Directed by: Dan Aykroyd
The one thing I’ll always remember about this film is that one of my best friends back when this first came out loved it so much, and I hated it. He loved it because it was so weird, and I hated it for that very same reason. He had/has a tendency to lean more towards the weird and bizarre, while I usually stuck to mainstream. So it’s no surprise his favorite filmmaker is David Lynch, and mine would be someone more along the lines of Peter Hyams, Paul Verhoeven or Craig R. Baxley. I haven’t seen this since it first hit home video, and at the time, I just couldn’t understand how or why anyone could love or enjoy this film. But if there’s one thing I’ve learned these past few years, it’s that my tastes have changed vicariously, so maybe I’d actually enjoy it this time around. When I scored this on DVD for a mere 25 cents at a pawn shop, I figured it was a sign. So let’s dig in.
I can tell you that 25 years haven’t made it any less bizarre, but I didn’t hate it as much as I did back then. I enjoyed it to a very slight degree, because it was fairly insane from start to finish, but I can’t say it’s something I enjoyed for the right reasons or that I’ll ever feel the need to revisit this.
Written/Directed/Starring Dan Aykroyd, with a story by his brother Peter, Nothing But Trouble is kind of a surreal decent into backwoods hell in some alternate universe rather than a comedy, which is how it’s been marketed. It’s not funny, not in the slightest, and any attempt at even a dry humor falls flat, but what it lacks in humor it more than makes up for in being darkly imaginative and slightly teetering on absurd dark humor. It’s an uncomfortable surreal nightmare that doesn’t quite know what kind of film it’s trying to be, so I can only imagine the surprise, and maybe even disgust, of the casual moviegoer who actually paid good money to see this in a theater because it starred Chevy Chase, Dan Aykroyd, John Candy Demi Moore.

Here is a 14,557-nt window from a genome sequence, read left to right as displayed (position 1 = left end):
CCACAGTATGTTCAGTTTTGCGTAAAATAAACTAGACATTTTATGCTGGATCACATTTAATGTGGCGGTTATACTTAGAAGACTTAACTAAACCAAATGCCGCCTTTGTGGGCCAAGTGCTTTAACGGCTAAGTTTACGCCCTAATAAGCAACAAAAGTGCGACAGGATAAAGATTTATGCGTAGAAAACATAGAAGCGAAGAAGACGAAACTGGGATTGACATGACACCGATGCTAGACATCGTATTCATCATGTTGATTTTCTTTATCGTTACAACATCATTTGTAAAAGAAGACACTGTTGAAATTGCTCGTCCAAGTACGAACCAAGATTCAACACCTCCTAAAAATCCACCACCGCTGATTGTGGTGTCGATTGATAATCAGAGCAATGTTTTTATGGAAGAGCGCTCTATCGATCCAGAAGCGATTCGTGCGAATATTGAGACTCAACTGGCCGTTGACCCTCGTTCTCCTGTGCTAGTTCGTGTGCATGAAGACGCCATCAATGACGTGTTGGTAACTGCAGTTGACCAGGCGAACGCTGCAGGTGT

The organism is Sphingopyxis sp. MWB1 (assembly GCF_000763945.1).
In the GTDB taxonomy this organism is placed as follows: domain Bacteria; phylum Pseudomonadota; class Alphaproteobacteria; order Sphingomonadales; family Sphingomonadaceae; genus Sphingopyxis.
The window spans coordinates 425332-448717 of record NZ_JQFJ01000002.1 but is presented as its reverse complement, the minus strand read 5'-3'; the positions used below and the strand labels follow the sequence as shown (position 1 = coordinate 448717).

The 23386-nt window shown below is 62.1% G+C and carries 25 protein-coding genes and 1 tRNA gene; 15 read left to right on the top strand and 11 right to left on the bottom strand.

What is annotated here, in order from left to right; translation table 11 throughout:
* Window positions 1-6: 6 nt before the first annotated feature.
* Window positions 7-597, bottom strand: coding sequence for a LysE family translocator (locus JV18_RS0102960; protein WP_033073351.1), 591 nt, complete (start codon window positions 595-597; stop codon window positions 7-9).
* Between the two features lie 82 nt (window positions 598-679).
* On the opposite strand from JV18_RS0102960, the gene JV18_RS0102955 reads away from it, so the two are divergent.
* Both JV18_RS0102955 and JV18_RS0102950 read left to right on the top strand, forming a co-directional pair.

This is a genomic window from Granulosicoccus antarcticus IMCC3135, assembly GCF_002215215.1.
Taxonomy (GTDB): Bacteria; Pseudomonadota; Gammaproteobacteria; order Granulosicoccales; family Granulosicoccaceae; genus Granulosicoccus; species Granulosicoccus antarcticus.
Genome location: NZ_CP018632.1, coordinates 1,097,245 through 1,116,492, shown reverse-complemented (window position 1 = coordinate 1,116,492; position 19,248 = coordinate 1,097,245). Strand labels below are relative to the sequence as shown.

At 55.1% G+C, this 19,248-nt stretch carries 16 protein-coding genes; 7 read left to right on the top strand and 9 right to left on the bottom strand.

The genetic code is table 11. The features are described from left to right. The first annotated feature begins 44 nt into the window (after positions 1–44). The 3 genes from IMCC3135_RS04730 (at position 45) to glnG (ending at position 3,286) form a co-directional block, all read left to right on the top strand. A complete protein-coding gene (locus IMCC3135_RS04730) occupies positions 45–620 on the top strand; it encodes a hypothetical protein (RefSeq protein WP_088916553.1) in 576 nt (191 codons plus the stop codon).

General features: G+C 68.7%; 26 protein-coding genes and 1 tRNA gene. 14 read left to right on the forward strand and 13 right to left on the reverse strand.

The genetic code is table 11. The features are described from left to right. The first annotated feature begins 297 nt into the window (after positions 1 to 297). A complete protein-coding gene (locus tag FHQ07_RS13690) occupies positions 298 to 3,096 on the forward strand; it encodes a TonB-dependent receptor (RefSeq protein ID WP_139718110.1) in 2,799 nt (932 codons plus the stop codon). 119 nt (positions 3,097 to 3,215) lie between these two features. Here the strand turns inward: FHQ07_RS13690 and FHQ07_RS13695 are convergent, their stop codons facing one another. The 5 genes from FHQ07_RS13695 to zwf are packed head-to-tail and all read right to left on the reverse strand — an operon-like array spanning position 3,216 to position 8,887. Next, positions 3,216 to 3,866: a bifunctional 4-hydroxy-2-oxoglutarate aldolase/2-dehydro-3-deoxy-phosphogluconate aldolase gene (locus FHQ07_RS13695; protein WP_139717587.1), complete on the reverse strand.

I actually don’t know the real reason, but I can only guess the reason these high profile actors agreed to participate in this was as a favor to Aykroyd. I can’t imagine these actors actually reading the script and thinking it was something they’d voluntarily want to be a part of. Even my movie companion, who loves weird movies (the weirder the better) found this to be too weird in a conventional way. She couldn’t understand so many of the creative decisions made in front of and behind the camera/scenes and struggled with finding any kind of enjoyment in it since she couldn’t even tell what type of film it was supposed to be. In fact, just based on the cover art alone, she thought it was a western, and she didn’t believe me when I told her it was set in the present tense via the early 90’s.I have to give credit to Dan Aykroyd though. The guy, somehow, managed to make one of the weirdest films I’ve ever seen inside the Hollywood system, complete with all the bells and whistles. As far as production goes, it’s a bit impressive. At least in that department (sets and set design), it doesn’t disappoint. You’re eyes are constantly trying to take in and make sense of the Mad Max/Post Apocalyptic-style surroundings located within an old courthouse and it’s backyard. It's highly surreal in a very unconventional way.You don't know whether to be impressed, or wonder just what the hell it is you're watching.
I guess I can understand it's appeal to some people. It's weird as shit and never tries to be anything but. I'm sure the studio was worried and not sure how to exactly market it, so I suppose comedy was the safer bet, especially with this particular cast. But it's not a comedy. nor is it a horror film. It has particular elements that relate to both of those genre's, but never enough or done correctly to fall into either of those categories. Dark comedy or black comedy might be the way to go. In any case, it's not a highlight of Aykroyd's career either as a writer or director, and I'm not surprised that he never directed anything again after this.